If I hit a person on a bike but they were not injured, should I call my insurance company and should I be worried about being sued?

UPDATED: Oct 20, 2012

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If I hit a person on a bike but they were not injured, should I call my insurance company and should I be worried about being sued?

The police were called and an ambulance and fire EMT’s reported. The cyclist signed a refusal for treatment with the ambulance said just wanted me to pay for damage to bike.

Asked on October 20, 2012 under Personal Injury, Mississippi


Catherine Blackburn / Blackburn Law Firm

Answered 10 years ago | Contributor

You should call your insurance company and let them handle it.  This is why you have insurance.  If the cyclist, indeed, is not hurt, your insurance company can pay for the bike and obtain a release of all liability.  Your insurance contract probably says that you have an obligation to report potential claims promptly.  Failure to do so may mean your insurance will not pay if this thing escalates into trouble.

I cannot tell you whether to worry about being sued, and what I say will probably make no difference.  Depending on your personality, you will or won't worry (you probably will since you asked the question).  Your insurance company knows how to handle things like this and you can trust them to do it.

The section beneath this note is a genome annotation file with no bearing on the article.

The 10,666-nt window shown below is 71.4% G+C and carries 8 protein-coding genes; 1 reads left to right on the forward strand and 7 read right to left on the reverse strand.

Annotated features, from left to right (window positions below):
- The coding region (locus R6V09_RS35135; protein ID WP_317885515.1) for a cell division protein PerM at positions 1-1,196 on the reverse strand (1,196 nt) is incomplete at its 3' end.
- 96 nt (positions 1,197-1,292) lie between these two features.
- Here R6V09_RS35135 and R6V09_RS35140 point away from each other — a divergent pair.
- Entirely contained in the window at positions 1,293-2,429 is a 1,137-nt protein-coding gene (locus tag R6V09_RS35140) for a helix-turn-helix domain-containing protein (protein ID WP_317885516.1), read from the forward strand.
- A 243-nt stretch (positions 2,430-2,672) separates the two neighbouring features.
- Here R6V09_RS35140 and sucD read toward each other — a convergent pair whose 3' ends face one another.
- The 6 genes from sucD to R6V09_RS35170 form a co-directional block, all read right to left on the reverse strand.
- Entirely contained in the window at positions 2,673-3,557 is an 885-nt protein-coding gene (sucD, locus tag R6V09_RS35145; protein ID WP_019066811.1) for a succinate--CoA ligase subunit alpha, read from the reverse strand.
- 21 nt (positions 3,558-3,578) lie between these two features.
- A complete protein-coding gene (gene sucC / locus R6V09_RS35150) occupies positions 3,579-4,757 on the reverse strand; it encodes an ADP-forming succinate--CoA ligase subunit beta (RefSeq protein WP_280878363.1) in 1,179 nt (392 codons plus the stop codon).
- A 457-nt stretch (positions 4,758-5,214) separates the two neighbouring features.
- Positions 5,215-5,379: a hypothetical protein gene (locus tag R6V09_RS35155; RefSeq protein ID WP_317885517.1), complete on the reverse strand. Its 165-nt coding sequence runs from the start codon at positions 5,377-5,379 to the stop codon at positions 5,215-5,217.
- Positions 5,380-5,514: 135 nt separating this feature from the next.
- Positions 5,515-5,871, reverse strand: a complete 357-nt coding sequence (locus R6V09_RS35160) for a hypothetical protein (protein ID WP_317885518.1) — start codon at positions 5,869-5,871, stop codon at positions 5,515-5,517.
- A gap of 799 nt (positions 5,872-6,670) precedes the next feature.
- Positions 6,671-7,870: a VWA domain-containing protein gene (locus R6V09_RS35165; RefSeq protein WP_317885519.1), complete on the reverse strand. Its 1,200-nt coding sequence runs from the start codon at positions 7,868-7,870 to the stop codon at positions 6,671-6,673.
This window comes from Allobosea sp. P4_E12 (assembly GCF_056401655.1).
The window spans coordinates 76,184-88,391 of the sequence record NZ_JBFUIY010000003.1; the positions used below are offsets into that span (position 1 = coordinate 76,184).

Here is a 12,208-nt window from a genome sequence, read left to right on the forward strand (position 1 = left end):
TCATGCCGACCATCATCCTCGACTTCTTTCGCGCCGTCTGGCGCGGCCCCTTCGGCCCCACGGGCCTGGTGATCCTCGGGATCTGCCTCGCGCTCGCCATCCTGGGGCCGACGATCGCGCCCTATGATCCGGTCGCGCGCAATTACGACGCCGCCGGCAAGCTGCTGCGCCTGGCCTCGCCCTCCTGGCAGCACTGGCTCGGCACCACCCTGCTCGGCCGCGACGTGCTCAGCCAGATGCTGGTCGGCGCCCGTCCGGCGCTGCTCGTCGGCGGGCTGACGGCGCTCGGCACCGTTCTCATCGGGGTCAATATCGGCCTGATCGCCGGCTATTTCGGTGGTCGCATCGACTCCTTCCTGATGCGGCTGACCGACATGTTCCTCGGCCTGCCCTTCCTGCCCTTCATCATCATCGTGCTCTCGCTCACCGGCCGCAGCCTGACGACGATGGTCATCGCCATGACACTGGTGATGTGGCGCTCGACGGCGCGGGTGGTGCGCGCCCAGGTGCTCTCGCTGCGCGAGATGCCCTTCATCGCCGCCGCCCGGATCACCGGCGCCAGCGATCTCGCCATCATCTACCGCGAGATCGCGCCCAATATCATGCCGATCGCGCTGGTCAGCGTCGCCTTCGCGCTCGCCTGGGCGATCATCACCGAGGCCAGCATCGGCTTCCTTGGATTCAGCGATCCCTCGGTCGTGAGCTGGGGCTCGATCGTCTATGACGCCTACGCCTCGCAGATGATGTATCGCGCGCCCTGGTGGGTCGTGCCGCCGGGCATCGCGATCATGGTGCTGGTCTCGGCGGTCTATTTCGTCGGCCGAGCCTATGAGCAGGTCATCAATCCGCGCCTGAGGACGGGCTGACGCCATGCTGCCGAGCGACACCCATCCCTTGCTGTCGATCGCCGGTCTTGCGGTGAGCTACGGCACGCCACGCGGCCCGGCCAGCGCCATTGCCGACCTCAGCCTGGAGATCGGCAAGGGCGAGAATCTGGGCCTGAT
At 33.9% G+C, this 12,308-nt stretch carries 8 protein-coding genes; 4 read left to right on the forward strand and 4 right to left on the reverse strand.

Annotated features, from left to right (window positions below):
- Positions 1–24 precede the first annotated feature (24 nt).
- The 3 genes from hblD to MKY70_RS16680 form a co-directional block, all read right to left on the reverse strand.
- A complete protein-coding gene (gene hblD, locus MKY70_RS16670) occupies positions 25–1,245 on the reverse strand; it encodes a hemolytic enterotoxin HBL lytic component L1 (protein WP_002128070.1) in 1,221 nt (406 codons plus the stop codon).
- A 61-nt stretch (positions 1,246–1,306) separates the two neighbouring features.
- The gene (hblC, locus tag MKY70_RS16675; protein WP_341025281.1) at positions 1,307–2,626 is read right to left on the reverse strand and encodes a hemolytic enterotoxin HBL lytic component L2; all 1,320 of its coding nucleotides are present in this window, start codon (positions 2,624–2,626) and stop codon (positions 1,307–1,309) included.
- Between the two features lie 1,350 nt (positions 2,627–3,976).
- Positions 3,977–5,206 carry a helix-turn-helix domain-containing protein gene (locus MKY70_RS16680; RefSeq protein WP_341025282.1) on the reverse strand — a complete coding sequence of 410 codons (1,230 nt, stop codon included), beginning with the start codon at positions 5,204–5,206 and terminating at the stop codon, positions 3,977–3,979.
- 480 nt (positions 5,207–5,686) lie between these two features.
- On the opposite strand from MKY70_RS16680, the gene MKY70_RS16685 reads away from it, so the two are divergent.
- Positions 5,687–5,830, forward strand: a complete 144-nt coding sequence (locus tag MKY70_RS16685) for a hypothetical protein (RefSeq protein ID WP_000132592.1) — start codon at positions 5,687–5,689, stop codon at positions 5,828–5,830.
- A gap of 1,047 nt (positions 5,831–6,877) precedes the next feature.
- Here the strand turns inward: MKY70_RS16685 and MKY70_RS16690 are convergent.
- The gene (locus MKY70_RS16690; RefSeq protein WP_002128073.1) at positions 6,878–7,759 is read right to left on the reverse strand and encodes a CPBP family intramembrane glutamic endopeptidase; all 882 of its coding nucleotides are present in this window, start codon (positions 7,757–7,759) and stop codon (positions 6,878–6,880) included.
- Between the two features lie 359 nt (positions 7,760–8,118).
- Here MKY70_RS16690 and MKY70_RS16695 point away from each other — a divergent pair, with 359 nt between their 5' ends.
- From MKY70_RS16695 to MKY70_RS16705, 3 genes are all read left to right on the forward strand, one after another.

It is probably tempting to try and hide this from your insurance company so that your rates don't go up or you don't get sued or something else.  I recommend you resist that temptation.  Hiding things or trying to manipulate them usually ends badly.

IMPORTANT NOTICE: The Answer(s) provided above are for general information only. The attorney providing the answer was not serving as the attorney for the person submitting the question or in any attorney-client relationship with such person. Laws may vary from state to state, and sometimes change. Tiny variations in the facts, or a fact not set forth in a question, often can change a legal outcome or an attorney's conclusion. Although AttorneyPages.com has verified the attorney was admitted to practice law in at least one jurisdiction, he or she may not be authorized to practice law in the jurisdiction referred to in the question, nor is he or she necessarily experienced in the area of the law involved. Unlike the information in the Answer(s) above, upon which you should NOT rely, for personal advice you can rely upon we suggest you retain an attorney to represent you.

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